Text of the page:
• Confused thinking or problems concentrating and learning
  • Extreme mood changes, including uncontrollable “highs” or feelings of euphoria
  • Prolonged or strong feelings of irritability or anger
  • Avoiding friends and social activities
  • Difficulties understanding or relating to other people
  • Changes in sleeping habits or feeling tired and low energy
  • Changes in eating habits such as increased hunger or lack of appetite
  • Changes in sex drive
  • Difficulty perceiving reality (delusions or hallucinations, in which a person experiences and senses things that don’t exist in objective reality)
  • Inability to perceive changes in one’s own feelings, behavior or personality (“lack of insight” or anosognosia)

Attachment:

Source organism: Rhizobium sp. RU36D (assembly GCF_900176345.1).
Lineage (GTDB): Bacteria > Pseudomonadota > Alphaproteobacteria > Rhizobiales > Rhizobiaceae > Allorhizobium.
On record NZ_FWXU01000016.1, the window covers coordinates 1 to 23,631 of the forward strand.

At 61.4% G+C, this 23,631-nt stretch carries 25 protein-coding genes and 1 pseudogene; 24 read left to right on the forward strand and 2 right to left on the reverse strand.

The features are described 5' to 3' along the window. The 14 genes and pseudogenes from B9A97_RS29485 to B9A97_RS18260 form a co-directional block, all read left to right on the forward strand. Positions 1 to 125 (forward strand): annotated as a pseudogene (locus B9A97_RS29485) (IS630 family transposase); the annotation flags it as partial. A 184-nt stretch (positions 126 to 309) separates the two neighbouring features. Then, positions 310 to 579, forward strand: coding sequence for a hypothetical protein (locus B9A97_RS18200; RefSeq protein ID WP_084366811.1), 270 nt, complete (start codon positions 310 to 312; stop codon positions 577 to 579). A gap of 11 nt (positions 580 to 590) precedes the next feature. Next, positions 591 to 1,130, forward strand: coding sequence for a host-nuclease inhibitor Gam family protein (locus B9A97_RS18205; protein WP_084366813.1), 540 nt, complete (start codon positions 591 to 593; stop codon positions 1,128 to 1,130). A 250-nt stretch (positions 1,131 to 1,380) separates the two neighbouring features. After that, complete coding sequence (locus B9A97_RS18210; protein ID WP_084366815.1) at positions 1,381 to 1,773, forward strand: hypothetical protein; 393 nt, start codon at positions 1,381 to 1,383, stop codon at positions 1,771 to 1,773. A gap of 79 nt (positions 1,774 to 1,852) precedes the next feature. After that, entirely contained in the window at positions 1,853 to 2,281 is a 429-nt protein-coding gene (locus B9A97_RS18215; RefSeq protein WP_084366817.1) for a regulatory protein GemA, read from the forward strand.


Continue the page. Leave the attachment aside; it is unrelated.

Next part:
• Abuse of substances like alcohol or drugs
  • Multiple physical ailments without obvious causes (such as headaches, stomach aches, vague and ongoing “aches and pains”)
  • Thinking about suicide
  • Inability to carry out daily activities or handle daily problems and stress
  • An intense fear of weight gain or concern with appearance (mostly in adolescents)

“NAMI hopes everyone will take steps to recognize the signs of mental illness and pledge to be stigma free” said Register. “It is a time to end the silence and stigma surrounding mental illness that too often discourages people from getting help when they need it.”

NAMI’s StigmaFree campaign urges individuals, companies, organizations and campuses to create an American culture in which the stigma that is often associated with mental health conditions is ended and replaced by hope and support for recovery. To take the NAMI StigmaFree pledge, visit nami.org/stigmafree.